FEATURED MOVIE – THE BIGGEST LITTLE FARM
It’s not very often that a movie is beautifully shot, truly entertaining, and educational. But The Biggest Little Farm, filmed, written, produced by and featuring John Chester, along with his wife Molly, on their true life adventure from city slickers to full-on regenerative farmers, somehow is all of those. Technically, one could classify it as a documentary as it follows their real story and is actual footage, but that doesn’t mean one should. To do so would be to reduce it down to the facts it contains. It is much more than just an informative piece – it is a delightful, inspiring tale of human perseverance in the face of curveball after curveball, an example of the essence of farming.
For me, as somewhat of a cinephile, the film is so immersive that one can’t help but be drawn in, and relate to the Chesters’ story. John, previously a wildlife filmmaker for the likes of Animal Planet, clearly has an undeniable talent for capturing the incredible intricacies of fleeting moments in nature, and translates their journey into a visual feast. To be quite honest, the fact that he was able to capture the footage while also going through what they did during the course of the film is commendable to say the least.
For me, as a farmer, the film serves as a heartwarming inspiration summed up by the line “this all started with a promise that we would leave the big city and build a life in perfect harmony with nature” mentioned by the John. It is often easy to romanticise and idealise life on a farm and what goes into it, but in reality there are many facets of it which are neither pleasant nor desired. The Chesters get to learn this firsthand in many ways, and share their lessons with us. Being a farmer means one has to be adaptable, innovative, quick to learn, and above all, a keen observer.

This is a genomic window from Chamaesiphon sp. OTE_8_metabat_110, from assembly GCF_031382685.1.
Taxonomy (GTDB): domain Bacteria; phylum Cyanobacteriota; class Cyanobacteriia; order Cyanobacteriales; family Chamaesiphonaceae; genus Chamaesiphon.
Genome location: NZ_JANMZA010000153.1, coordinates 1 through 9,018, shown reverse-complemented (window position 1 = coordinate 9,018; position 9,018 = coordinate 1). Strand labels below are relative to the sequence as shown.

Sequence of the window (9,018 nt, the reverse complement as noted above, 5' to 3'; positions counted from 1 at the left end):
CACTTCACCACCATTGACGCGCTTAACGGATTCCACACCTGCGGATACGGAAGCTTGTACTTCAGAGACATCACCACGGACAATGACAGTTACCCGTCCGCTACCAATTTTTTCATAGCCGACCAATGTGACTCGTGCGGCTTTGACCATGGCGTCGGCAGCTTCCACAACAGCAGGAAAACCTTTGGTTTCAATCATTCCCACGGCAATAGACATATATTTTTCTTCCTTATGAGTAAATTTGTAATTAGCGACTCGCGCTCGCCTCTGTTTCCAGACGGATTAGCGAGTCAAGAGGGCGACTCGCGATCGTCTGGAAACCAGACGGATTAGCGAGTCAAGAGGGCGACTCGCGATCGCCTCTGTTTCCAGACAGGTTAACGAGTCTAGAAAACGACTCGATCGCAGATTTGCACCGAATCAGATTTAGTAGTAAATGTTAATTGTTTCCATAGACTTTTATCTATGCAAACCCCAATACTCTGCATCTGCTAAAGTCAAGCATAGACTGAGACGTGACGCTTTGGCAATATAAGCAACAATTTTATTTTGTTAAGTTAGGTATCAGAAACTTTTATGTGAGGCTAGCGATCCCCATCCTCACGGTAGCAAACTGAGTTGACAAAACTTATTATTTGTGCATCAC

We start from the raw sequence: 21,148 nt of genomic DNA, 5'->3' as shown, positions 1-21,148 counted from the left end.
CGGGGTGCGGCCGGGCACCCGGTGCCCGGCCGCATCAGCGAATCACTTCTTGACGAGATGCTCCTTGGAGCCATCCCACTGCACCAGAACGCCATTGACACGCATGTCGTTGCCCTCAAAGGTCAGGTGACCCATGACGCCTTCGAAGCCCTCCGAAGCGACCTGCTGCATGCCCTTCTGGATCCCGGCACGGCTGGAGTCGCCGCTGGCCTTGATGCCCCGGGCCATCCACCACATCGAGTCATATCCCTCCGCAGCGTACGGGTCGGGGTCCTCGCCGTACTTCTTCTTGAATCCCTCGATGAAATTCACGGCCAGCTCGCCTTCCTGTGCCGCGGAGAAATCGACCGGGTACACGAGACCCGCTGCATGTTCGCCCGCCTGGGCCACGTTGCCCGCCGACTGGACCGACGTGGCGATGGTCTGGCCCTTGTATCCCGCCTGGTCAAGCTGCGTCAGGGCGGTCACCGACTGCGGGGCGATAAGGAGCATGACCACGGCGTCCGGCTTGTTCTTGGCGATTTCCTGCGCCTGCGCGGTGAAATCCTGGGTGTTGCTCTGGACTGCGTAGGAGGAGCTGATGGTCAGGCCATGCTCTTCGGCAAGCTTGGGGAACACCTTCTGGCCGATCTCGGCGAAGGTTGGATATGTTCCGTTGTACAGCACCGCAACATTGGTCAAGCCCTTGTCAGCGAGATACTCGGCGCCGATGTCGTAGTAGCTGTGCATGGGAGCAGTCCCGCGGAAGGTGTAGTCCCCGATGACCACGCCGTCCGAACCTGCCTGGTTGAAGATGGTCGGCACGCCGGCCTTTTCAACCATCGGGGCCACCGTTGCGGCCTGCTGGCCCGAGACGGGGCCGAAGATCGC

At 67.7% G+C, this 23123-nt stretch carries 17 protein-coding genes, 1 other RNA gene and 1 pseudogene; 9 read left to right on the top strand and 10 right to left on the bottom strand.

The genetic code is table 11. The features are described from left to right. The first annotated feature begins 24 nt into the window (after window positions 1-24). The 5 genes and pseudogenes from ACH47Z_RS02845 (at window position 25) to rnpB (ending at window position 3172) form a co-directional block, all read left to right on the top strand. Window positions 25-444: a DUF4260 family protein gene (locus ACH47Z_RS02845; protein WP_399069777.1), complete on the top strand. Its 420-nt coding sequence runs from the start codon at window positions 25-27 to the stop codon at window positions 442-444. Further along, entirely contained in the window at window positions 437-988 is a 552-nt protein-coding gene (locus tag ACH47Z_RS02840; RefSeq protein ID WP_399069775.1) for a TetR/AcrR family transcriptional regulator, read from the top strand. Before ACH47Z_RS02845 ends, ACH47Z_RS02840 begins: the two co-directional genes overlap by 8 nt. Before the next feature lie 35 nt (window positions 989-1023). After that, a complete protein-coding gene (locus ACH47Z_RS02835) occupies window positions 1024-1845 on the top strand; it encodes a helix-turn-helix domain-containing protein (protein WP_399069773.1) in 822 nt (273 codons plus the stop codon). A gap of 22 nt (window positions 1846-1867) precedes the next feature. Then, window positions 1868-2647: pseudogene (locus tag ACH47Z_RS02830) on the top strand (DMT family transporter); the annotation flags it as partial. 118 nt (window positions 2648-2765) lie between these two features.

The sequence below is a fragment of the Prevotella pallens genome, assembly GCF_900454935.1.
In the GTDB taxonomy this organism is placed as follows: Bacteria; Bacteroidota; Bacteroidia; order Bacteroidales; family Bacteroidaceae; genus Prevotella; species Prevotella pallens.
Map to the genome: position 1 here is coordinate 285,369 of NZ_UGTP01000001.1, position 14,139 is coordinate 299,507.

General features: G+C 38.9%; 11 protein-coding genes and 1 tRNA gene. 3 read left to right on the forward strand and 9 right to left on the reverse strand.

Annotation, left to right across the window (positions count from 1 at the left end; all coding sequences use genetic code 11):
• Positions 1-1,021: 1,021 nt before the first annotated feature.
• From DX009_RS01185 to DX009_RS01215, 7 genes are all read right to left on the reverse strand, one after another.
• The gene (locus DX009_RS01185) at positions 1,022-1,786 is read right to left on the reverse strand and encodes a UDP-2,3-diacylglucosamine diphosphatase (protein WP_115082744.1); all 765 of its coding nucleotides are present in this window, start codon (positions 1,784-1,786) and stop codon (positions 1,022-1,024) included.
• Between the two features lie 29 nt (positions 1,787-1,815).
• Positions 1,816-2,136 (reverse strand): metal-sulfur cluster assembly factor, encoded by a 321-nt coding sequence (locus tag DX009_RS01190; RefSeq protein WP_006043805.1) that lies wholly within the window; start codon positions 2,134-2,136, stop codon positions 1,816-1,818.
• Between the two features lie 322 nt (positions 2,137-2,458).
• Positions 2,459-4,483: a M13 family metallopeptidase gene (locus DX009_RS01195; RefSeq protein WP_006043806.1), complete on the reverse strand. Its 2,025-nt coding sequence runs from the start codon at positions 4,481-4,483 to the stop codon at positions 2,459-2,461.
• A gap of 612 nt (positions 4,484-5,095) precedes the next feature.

The core message of the film – the call for humankind to return to working with nature, as opposed to against it, clearly resonates with the environmental theme that has recently gathered mainstream recognition, and is so important. But what I love about the film is how it ties this theme; through the pure hard evidence of their story (from video footage to actual statistics, to the first-hand accounts of all the farmers involved) with the importance of farming within this process. By farming with nature and aiming to aid it’s processes, we can not only increase a farm’s productivity (through resilience, health and diversity), but the farm can also actively aid in rehabilitating the ecosystem.
Ultimately, the film is a great window into the lives of some of those who have taken the proverbial plunge, and done what many only contemplate. It is an enjoyable journey through the difficulties along that path, which are often misunderstood or misrepresented. The Biggest Little Farm serves as a great reminder that challenges constantly face us all, and when addressed correctly, can often be turned into opportunities. And it’s lovely to watch.
– Nevau, one of those who harvest
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